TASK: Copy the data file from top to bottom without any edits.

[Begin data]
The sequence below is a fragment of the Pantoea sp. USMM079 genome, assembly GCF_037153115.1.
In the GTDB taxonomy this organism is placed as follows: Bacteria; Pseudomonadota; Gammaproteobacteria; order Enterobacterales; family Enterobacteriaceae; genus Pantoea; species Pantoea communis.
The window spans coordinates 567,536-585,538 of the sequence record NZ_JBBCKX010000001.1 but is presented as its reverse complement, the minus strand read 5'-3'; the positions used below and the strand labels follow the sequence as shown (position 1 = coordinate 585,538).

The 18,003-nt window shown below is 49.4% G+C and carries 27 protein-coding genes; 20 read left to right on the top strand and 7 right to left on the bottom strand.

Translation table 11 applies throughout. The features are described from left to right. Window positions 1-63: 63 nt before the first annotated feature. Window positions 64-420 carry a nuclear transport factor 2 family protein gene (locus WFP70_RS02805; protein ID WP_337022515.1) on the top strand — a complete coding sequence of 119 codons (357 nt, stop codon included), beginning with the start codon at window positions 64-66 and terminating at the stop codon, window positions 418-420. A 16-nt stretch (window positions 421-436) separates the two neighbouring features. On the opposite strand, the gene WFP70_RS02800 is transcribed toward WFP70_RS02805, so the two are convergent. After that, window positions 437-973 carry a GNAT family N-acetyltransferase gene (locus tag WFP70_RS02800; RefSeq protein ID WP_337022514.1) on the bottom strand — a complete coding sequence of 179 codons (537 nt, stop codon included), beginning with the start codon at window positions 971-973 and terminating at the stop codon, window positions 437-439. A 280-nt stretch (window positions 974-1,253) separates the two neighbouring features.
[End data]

The sequence below is a fragment of the Pantoea sp. USMM079 genome, assembly GCF_037153115.1.
In the GTDB taxonomy this organism is placed as follows: Bacteria; Pseudomonadota; Gammaproteobacteria; order Enterobacterales; family Enterobacteriaceae; genus Pantoea; species Pantoea communis.
The window spans coordinates 567,536-585,538 of the sequence record NZ_JBBCKX010000001.1 but is presented as its reverse complement, the minus strand read 5'-3'; the positions used below and the strand labels follow the sequence as shown (position 1 = coordinate 585,538).

The 18,003-nt window shown below is 49.4% G+C and carries 27 protein-coding genes; 20 read left to right on the top strand and 7 right to left on the bottom strand.

Translation table 11 applies throughout. The features are described from left to right. Window positions 1-63: 63 nt before the first annotated feature. Window positions 64-420 carry a nuclear transport factor 2 family protein gene (locus WFP70_RS02805; protein ID WP_337022515.1) on the top strand — a complete coding sequence of 119 codons (357 nt, stop codon included), beginning with the start codon at window positions 64-66 and terminating at the stop codon, window positions 418-420. A 16-nt stretch (window positions 421-436) separates the two neighbouring features. On the opposite strand, the gene WFP70_RS02800 is transcribed toward WFP70_RS02805, so the two are convergent. After that, window positions 437-973 carry a GNAT family N-acetyltransferase gene (locus tag WFP70_RS02800; RefSeq protein ID WP_337022514.1) on the bottom strand — a complete coding sequence of 179 codons (537 nt, stop codon included), beginning with the start codon at window positions 971-973 and terminating at the stop codon, window positions 437-439. A 280-nt stretch (window positions 974-1,253) separates the two neighbouring features.